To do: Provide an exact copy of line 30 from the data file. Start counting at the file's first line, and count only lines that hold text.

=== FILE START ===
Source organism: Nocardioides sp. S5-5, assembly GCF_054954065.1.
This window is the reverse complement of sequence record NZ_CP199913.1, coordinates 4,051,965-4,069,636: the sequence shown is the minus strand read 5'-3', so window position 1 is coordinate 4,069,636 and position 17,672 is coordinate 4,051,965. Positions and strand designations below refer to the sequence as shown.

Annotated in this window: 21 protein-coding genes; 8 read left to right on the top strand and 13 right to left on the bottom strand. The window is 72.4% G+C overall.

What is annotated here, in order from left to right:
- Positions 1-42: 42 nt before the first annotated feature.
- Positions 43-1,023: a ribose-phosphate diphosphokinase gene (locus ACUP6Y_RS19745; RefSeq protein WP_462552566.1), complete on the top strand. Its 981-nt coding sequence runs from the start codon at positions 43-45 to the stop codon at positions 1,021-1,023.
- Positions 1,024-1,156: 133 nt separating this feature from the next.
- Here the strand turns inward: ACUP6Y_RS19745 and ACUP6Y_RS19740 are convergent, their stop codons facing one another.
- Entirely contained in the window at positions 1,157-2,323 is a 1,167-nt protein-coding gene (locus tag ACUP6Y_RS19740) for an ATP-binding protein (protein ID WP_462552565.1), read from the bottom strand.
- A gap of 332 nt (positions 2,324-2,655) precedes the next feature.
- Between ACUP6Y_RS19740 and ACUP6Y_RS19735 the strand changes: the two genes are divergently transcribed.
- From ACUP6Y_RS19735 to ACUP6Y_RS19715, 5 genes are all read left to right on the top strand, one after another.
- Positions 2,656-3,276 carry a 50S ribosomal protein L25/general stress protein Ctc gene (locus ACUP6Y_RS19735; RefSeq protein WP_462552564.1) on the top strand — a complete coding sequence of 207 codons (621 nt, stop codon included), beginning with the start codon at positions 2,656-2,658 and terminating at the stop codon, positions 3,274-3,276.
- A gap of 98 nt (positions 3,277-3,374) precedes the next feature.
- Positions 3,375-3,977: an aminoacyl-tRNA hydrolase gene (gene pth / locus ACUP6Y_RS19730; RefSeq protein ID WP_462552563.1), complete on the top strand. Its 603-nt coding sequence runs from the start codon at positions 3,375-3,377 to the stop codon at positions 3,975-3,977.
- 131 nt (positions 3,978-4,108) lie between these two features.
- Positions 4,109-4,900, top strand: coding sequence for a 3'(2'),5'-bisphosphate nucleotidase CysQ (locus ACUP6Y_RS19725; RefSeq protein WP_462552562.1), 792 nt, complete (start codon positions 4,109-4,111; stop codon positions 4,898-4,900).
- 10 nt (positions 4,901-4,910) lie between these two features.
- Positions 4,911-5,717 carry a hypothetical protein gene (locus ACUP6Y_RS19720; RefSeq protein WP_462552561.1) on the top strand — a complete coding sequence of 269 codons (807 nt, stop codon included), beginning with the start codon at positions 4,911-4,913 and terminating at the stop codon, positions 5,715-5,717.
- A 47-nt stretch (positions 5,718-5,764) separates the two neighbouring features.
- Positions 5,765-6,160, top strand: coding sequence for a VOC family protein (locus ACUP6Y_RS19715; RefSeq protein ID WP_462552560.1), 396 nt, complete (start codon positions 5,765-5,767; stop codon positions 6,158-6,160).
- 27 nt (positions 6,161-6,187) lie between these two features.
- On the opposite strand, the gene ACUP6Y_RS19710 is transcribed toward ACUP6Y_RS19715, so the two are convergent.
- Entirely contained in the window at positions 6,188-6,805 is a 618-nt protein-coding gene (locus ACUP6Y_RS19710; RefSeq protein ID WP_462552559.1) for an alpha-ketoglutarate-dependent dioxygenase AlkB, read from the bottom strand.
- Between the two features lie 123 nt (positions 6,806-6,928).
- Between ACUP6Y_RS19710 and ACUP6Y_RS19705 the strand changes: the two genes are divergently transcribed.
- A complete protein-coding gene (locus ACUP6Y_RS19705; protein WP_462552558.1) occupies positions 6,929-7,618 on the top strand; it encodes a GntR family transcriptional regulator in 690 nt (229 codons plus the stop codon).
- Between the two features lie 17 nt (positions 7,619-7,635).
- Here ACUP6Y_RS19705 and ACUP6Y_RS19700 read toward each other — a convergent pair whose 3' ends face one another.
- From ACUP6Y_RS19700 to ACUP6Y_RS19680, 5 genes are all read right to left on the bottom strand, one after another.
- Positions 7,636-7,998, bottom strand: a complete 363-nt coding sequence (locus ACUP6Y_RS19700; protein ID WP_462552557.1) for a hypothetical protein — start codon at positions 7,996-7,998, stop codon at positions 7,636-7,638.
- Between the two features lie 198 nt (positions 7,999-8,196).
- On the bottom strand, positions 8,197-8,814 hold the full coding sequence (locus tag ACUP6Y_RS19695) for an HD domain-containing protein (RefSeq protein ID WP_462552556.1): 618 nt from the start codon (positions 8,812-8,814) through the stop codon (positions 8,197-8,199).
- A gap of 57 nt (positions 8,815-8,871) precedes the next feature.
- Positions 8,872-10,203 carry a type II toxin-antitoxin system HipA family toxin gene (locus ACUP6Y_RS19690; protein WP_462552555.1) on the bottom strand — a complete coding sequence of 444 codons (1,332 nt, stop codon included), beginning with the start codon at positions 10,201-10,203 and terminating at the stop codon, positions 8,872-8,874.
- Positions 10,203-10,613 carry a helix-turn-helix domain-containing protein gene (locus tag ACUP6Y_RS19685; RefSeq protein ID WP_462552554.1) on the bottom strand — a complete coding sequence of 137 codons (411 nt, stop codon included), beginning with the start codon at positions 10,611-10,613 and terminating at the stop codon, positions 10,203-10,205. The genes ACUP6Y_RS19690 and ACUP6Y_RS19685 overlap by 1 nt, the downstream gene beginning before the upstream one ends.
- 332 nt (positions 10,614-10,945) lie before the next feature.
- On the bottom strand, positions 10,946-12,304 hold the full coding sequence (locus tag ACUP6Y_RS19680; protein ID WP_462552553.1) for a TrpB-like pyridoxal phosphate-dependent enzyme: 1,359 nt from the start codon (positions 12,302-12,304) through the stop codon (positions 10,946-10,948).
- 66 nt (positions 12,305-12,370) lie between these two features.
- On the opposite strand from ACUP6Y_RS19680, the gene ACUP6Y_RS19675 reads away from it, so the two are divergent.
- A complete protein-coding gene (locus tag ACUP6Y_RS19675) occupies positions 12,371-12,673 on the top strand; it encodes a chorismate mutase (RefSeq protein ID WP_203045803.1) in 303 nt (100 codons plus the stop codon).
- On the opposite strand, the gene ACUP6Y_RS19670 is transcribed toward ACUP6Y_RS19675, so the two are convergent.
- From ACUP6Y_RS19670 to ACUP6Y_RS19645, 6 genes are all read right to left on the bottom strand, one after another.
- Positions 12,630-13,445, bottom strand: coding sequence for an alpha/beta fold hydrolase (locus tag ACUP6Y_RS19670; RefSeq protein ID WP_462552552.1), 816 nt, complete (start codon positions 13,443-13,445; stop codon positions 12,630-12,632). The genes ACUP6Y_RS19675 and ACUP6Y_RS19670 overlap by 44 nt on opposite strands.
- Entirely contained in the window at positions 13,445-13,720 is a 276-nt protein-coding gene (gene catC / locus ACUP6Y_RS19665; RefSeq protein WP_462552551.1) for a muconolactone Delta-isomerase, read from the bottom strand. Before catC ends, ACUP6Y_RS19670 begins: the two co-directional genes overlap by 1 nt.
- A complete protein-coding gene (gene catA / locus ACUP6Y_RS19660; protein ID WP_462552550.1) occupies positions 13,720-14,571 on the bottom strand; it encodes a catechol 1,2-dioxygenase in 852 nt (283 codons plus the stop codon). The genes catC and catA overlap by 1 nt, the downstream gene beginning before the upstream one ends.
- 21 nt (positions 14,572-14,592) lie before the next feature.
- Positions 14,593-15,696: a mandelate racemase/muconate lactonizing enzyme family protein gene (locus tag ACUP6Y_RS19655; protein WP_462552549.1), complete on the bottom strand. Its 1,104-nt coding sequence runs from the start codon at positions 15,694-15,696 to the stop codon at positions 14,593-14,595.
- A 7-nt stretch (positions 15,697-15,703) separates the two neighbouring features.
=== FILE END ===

- From ACUP6Y_RS19700 to ACUP6Y_RS19680, 5 genes are all read right to left on the bottom strand, one after another.